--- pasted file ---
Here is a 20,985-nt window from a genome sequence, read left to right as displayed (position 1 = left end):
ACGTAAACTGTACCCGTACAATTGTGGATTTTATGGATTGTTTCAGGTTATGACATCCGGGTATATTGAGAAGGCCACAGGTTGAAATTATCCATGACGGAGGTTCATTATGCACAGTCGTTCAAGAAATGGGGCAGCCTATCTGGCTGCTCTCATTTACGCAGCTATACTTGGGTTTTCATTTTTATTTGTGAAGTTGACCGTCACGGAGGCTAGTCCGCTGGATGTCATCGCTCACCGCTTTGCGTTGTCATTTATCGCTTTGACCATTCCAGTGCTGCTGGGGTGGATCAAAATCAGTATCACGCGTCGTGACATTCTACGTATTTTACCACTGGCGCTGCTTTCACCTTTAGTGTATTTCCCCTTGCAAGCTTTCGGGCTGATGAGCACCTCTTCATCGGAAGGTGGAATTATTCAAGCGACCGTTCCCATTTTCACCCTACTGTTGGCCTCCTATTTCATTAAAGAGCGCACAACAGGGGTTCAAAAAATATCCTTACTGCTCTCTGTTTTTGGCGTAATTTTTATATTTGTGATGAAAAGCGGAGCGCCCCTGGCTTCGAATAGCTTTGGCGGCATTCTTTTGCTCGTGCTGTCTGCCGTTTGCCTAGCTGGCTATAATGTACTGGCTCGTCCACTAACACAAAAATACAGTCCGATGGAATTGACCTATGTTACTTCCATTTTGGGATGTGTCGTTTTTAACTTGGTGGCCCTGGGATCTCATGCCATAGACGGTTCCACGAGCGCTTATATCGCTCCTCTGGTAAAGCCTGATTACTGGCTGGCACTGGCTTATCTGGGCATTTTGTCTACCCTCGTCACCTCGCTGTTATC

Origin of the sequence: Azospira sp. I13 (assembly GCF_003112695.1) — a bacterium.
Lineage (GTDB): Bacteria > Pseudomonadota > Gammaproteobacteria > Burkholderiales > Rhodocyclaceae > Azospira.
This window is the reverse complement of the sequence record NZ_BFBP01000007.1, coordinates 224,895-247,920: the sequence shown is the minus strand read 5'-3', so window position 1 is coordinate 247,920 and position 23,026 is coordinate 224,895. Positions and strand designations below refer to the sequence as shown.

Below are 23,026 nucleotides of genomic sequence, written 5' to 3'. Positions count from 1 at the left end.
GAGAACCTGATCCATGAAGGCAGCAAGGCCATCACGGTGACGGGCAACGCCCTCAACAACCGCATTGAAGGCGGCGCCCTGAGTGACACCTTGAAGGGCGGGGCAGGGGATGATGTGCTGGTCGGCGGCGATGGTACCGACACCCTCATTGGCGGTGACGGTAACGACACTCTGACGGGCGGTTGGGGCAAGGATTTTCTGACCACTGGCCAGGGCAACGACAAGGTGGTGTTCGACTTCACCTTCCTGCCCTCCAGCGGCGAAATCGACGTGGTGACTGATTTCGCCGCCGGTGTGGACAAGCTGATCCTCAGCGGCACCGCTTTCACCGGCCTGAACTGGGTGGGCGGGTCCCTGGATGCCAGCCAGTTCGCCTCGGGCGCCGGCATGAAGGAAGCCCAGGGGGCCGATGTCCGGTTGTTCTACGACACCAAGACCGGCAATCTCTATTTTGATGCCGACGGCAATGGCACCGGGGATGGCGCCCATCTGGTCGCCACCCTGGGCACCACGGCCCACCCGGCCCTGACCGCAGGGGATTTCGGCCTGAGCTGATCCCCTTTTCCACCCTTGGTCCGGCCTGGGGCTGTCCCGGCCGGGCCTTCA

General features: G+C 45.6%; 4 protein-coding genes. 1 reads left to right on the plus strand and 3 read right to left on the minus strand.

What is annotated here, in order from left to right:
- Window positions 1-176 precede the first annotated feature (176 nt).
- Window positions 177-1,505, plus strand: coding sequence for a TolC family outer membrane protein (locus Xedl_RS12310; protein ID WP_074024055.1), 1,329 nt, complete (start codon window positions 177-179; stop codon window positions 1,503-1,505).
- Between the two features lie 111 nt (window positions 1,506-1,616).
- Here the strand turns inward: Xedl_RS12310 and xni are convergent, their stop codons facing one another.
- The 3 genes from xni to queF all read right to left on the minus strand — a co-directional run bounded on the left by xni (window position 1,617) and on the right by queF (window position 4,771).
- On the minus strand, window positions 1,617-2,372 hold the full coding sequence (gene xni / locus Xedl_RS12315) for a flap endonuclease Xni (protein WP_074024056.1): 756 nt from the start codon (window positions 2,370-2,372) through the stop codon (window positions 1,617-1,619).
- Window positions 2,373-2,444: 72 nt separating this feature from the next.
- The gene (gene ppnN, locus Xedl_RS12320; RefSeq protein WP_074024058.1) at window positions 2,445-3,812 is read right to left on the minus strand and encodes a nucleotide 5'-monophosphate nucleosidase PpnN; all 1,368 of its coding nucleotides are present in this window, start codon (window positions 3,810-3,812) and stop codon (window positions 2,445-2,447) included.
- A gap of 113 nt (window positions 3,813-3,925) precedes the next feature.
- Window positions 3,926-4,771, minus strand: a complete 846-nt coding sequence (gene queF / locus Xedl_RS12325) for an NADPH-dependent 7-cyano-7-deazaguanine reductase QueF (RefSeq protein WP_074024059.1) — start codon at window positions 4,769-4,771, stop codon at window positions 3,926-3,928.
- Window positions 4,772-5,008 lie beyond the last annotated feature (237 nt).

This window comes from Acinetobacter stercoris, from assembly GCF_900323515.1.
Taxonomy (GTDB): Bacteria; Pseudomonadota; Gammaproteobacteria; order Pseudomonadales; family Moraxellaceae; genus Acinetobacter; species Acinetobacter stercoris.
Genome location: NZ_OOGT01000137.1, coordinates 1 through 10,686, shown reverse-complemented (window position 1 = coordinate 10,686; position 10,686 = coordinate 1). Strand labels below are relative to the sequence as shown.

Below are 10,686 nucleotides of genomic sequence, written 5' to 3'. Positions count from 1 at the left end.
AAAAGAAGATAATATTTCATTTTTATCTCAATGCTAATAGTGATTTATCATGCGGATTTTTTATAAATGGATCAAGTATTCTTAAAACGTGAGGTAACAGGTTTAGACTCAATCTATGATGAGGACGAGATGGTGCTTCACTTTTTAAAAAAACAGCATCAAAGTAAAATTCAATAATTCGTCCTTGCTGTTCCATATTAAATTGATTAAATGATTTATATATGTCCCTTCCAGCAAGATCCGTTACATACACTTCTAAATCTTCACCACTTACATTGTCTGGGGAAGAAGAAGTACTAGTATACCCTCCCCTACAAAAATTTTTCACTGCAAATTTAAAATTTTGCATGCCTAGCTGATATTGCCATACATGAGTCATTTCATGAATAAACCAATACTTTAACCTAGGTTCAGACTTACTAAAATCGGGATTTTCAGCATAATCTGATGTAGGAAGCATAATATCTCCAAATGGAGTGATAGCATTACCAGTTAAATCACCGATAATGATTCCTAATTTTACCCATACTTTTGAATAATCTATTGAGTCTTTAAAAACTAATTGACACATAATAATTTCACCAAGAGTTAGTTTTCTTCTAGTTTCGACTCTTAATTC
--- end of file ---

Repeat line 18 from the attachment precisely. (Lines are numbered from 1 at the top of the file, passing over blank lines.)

- A gap of 113 nt (window positions 3,813-3,925) precedes the next feature.